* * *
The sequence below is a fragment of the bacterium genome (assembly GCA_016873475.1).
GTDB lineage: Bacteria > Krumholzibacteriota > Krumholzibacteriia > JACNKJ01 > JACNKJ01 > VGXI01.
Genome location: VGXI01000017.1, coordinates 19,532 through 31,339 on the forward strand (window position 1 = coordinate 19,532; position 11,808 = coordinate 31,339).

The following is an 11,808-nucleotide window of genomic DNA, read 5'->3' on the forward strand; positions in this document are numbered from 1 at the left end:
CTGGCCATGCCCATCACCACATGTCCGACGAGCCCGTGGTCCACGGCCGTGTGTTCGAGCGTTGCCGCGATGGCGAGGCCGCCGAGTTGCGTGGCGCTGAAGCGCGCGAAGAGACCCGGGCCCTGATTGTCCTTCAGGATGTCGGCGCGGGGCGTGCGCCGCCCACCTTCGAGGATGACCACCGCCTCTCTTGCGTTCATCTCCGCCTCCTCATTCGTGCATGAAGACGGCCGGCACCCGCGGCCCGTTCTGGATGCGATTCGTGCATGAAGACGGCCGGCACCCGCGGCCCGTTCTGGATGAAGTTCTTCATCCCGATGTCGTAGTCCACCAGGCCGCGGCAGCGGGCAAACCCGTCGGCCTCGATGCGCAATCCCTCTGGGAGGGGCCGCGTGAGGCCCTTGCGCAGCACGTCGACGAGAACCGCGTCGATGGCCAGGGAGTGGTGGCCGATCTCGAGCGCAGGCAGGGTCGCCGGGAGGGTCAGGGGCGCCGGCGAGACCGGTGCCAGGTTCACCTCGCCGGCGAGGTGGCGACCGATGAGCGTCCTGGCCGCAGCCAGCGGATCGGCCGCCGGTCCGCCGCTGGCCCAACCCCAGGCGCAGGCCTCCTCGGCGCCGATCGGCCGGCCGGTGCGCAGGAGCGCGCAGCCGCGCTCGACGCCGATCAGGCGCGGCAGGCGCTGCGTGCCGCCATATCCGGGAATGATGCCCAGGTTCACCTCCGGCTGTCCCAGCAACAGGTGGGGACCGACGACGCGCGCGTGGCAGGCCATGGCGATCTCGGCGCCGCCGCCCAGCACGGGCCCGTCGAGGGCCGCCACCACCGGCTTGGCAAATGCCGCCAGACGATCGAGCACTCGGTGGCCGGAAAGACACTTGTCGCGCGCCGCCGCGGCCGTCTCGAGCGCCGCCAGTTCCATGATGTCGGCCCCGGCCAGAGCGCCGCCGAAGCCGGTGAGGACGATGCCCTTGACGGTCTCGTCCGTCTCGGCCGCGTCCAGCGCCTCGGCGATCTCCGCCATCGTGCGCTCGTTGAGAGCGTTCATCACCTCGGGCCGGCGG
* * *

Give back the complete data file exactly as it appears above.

The sequence below is a fragment of the bacterium genome (assembly GCA_016873475.1).
GTDB lineage: Bacteria > Krumholzibacteriota > Krumholzibacteriia > JACNKJ01 > JACNKJ01 > VGXI01.
Genome location: VGXI01000017.1, coordinates 19,532 through 31,339 on the forward strand (window position 1 = coordinate 19,532; position 11,808 = coordinate 31,339).

The following is an 11,808-nucleotide window of genomic DNA, read 5'->3' on the forward strand; positions in this document are numbered from 1 at the left end:
CTGGCCATGCCCATCACCACATGTCCGACGAGCCCGTGGTCCACGGCCGTGTGTTCGAGCGTTGCCGCGATGGCGAGGCCGCCGAGTTGCGTGGCGCTGAAGCGCGCGAAGAGACCCGGGCCCTGATTGTCCTTCAGGATGTCGGCGCGGGGCGTGCGCCGCCCACCTTCGAGGATGACCACCGCCTCTCTTGCGTTCATCTCCGCCTCCTCATTCGTGCATGAAGACGGCCGGCACCCGCGGCCCGTTCTGGATGCGATTCGTGCATGAAGACGGCCGGCACCCGCGGCCCGTTCTGGATGAAGTTCTTCATCCCGATGTCGTAGTCCACCAGGCCGCGGCAGCGGGCAAACCCGTCGGCCTCGATGCGCAATCCCTCTGGGAGGGGCCGCGTGAGGCCCTTGCGCAGCACGTCGACGAGAACCGCGTCGATGGCCAGGGAGTGGTGGCCGATCTCGAGCGCAGGCAGGGTCGCCGGGAGGGTCAGGGGCGCCGGCGAGACCGGTGCCAGGTTCACCTCGCCGGCGAGGTGGCGACCGATGAGCGTCCTGGCCGCAGCCAGCGGATCGGCCGCCGGTCCGCCGCTGGCCCAACCCCAGGCGCAGGCCTCCTCGGCGCCGATCGGCCGGCCGGTGCGCAGGAGCGCGCAGCCGCGCTCGACGCCGATCAGGCGCGGCAGGCGCTGCGTGCCGCCATATCCGGGAATGATGCCCAGGTTCACCTCCGGCTGTCCCAGCAACAGGTGGGGACCGACGACGCGCGCGTGGCAGGCCATGGCGATCTCGGCGCCGCCGCCCAGCACGGGCCCGTCGAGGGCCGCCACCACCGGCTTGGCAAATGCCGCCAGACGATCGAGCACTCGGTGGCCGGAAAGACACTTGTCGCGCGCCGCCGCGGCCGTCTCGAGCGCCGCCAGTTCCATGATGTCGGCCCCGGCCAGAGCGCCGCCGAAGCCGGTGAGGACGATGCCCTTGACGGTCTCGTCCGTCTCGGCCGCGTCCAGCGCCTCGGCGATCTCCGCCATCGTGCGCTCGTTGAGAGCGTTCATCACCTCGGGCCGGCGG